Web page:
Diocese chooses Texas seminaries

The Diocese of Charleston is changing where it sends seminarians.

Starting this fall, college seminarians and pre-theologians will enter Holy Trinity Seminary in Dallas and theology students will matriculate at St. Mary’s Seminary in Houston.

Bishop Robert E. Guglielmone said the decision was based on which seminary best met the needs of diocesan parishes.

For one, the schools in Texas are Southern, as opposed to the mostly Northern institutions currently used.

The bishop said learning from professors in a large metropolitan area does not prepare a priest, culturally speaking, for work in a small Southern parish.

He said they need to learn in the same type of atmosphere in which they will serve.

Other considerations include the knowledge of Hispanic culture offered by the Texas seminaries, and the chance for all the men to be together as they study.

“The bishop wants the future priests of the diocese to know each other,” said Father Jeffrey F. Kirby, vicar for vocations. “The whole move is the result of the bishop and his desire to match the formation of the seminarian with the pastoral needs of the diocese.”

Father Kirby conducted months of research with Msgr. Richard D. Harris, vicar general; Msgr. Ronald R. Cellini, vicar for priests; and the bishop.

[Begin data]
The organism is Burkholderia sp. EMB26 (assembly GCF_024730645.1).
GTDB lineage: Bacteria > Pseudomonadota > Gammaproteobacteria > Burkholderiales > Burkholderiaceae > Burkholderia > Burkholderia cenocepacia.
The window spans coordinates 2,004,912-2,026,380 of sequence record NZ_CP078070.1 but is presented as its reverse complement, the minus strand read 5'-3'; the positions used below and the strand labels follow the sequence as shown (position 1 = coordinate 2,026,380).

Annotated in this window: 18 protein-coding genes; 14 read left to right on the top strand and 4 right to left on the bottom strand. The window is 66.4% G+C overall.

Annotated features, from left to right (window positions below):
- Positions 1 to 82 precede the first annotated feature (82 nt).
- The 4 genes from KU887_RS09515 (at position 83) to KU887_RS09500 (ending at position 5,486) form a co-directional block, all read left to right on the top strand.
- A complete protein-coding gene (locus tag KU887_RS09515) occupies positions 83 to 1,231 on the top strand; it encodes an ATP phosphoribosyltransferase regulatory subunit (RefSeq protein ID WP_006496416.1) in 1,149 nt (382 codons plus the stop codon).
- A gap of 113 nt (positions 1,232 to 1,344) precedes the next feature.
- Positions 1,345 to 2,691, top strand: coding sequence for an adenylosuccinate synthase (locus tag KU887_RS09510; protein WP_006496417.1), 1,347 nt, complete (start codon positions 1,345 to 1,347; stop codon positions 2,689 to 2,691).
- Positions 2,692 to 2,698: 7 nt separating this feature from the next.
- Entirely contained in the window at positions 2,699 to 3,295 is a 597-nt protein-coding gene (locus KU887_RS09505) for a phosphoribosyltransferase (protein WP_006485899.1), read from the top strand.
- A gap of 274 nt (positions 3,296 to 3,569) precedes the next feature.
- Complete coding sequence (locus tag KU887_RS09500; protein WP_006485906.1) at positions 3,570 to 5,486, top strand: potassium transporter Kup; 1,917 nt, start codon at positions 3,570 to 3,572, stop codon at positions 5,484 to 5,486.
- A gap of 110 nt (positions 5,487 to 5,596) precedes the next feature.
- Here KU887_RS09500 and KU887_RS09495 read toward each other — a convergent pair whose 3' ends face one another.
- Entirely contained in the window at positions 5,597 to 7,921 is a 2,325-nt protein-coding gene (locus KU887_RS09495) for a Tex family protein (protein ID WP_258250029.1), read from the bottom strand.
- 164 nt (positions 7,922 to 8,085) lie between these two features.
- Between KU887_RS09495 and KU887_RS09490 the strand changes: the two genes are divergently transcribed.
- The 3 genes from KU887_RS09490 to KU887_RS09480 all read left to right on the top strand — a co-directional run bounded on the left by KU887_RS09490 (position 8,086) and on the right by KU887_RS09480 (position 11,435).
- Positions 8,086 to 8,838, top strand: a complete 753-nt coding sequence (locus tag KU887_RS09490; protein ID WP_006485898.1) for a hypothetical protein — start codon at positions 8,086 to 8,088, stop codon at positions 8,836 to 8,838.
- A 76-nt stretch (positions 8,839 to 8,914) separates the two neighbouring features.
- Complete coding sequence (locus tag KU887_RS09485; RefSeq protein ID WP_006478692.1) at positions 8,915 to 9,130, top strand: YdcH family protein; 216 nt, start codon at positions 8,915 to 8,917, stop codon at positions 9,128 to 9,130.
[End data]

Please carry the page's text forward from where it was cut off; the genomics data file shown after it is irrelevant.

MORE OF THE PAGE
“We wanted to see what they all offered and assess the best place for our priests to study, to produce the best priests for our parishes,” Father Kirby said.

The Texas seminaries have a strong theology program and a pastoral emphasis, he said. The professors are also diocesan priests and can impart the knowledge of how to serve a parish and its multitude of needs.

Richard Wilson, who currently attends Blessed John XXIII National Seminary in Massachusetts; Stephen Beach, at Seton Hall University in New Jersey; and Roger Morgan, from Mount St. Mary’s in Maryland, all toured St. Mary’s in Houston recently.

Other seminarians are scheduled to visit Holy Trinity, Father Kirby said, adding that they will all start the new seminaries in the fall.

Wilson said they enjoyed their visit and are excited about the change.

While there, they spent a lot of time with the seminarians, both in prayer and leisure activities. One of the most profound new experiences was a celebration of Mass in Spanish that was chanted, Wilson said.

As a late vocation, he said his one concern was about the age of the seminarians. The average age at Blessed John is 50, while at St. Mary it is 25 to 30. But he said that concern was quickly erased, and he praised everyone at the university as being very welcoming.

“Everyone has a great desire to be holy,” he said, “and the priests are motivated to help us succeed.”

Wilson also had good things to say about the food and recreational outlets, such as the pool, tennis courts and gym.

Currently, diocesan seminarians are spread across five seminaries from the northeast to the Vatican.

“All of us are looking forward to being together,” he said. “Lord willing, we’ll all be together as priests for a long time, so the sooner we can start building collegiality, the better.”

The men studying to be priests for the diocese are Stephen Beach, Christopher Crabb, Andrew Fryml, Mark Good, Deacon S. Matthew Gray, Andrew Hawkins, Deacon William S. Hearne, Javier Heredia, Roger Morgan, Deacon David D. Nerbun, Renaurd West, Richard Wilson and Deacon Filip Wodecki.